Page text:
🇺🇸 1st Lt. Cyril Richard “Rick” Rescorla in the Ia Drang Valley.
Born in Hayle, Cornwall, United Kingdom, in 1939, Rick had been a paratrooper in the Parachute Regiment of the British Army. He later served with the British South Africa Police and as an inspector of the paramilitary police of Rhodesia, now Zambia, before returning to civilian life as a police officer with the Metropolitan Police Service of London. After he immigrated to the United States, Rick enlisted in the U.S. Army. He graduated from Basic Combat Training at Fort Dix in 1963, and attended Officers Candidate School and the Basic Airborne Course at the U.S. Army Infantry School at Fort Benning. Second Lt. Rescorla went to Vietnam as an Infantry platoon leader with Company B, 2d Battalion, 7th Cavalry, 1st Cavalry Division (Airmobile). As one of the first ground combat units to deploy to Vietnam, his battalion was involved in the November 1965 battles in the Ia Drang Valley.
Although his company was extracted after they had fought at Landing Zone X-Ray, after only a brief rest they were alerted to return to reinforce another unit. No one complained as they marched to the helicopters that that would take them back into the fight. Rescorla remembered that “No one had shaved, but our weapons sparkled. A spectator asked ‘What outfit are you?’ I answered, ‘The Hard Corps of Bravo Company, 2d of the 7th.’ ‘Where are you headed? I answered, ‘To kick ass!’”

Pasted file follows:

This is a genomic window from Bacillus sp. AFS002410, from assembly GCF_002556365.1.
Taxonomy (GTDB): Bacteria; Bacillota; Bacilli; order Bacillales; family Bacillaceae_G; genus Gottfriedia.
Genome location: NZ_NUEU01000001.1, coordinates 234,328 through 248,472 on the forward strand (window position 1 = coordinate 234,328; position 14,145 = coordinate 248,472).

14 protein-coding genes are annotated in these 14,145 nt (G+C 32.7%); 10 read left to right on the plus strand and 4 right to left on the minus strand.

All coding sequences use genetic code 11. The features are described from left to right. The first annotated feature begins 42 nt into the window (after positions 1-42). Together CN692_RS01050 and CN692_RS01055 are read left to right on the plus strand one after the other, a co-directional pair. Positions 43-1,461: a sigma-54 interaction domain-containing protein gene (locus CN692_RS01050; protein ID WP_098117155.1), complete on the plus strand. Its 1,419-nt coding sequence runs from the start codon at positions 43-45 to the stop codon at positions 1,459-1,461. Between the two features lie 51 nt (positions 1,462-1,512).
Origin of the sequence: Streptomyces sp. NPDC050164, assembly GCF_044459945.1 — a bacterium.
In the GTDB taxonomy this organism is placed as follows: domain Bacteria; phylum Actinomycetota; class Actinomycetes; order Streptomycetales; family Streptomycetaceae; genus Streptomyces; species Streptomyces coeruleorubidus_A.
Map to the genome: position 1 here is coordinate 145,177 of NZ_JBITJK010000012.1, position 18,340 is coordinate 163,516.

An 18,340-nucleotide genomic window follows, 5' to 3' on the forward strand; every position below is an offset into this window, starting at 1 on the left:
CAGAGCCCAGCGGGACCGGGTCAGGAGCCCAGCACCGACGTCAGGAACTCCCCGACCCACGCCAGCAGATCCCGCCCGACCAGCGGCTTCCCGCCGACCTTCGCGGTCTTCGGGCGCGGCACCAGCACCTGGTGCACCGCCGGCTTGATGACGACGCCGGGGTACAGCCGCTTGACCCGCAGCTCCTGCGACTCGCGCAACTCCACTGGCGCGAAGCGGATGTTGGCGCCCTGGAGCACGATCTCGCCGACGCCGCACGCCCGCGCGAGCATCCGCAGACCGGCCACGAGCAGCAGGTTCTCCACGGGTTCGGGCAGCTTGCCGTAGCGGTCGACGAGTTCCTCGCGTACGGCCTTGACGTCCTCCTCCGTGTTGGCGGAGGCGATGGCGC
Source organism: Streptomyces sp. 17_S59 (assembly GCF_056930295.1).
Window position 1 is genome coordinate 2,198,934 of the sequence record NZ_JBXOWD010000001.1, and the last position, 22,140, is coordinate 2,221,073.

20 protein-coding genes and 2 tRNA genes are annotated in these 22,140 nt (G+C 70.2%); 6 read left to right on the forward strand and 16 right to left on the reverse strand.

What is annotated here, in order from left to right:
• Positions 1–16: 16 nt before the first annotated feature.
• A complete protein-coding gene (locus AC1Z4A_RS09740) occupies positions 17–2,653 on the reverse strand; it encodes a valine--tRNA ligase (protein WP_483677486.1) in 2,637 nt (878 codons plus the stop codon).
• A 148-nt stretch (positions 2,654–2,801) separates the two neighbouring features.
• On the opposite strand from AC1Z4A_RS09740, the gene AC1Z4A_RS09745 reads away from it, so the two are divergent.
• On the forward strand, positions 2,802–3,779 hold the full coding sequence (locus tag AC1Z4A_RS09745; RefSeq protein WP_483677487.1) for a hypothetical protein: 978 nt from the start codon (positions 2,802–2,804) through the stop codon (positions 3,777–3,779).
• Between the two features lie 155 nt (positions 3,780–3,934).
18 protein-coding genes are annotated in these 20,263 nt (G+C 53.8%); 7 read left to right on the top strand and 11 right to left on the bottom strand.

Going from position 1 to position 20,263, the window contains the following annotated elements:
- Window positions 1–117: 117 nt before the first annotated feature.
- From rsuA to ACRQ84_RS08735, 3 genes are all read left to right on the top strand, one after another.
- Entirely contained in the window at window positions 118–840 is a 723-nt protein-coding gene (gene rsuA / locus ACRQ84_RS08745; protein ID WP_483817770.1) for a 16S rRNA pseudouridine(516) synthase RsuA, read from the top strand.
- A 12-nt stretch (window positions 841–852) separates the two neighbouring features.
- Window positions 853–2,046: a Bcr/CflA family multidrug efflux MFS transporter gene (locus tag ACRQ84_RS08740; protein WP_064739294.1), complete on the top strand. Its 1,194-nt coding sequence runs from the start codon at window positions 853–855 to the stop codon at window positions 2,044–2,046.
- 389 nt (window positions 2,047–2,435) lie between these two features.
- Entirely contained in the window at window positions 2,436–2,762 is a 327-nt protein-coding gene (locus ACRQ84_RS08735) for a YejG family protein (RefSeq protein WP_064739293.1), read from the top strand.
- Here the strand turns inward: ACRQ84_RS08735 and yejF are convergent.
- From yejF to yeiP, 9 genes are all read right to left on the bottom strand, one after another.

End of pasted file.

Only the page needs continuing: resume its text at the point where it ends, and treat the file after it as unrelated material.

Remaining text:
Lt. Col. Hal Moore praised Rescorla as “the greatest platoon commander I have ever seen.”
After leaving active duty, Rick remained in the U.S. Army Reserve and retired with the rank of colonel. He was employed as the director of security for the financial services firm Morgan Stanley, located in the World Trade Center, Tower 2 (South Tower), on 9/11/01 where he developed and had his co-workers practice an evacuation plan. When the terrorist attack struck, he led the firm’s employees down the stairwells to safety. Rick Rescorla was last seen on the tenth floor, heading back ups to make sure no one remained behind before the tower collapsed. He was credited with saving the lives of 2,687 people that fateful day. #usa #history #vietnamwar #nam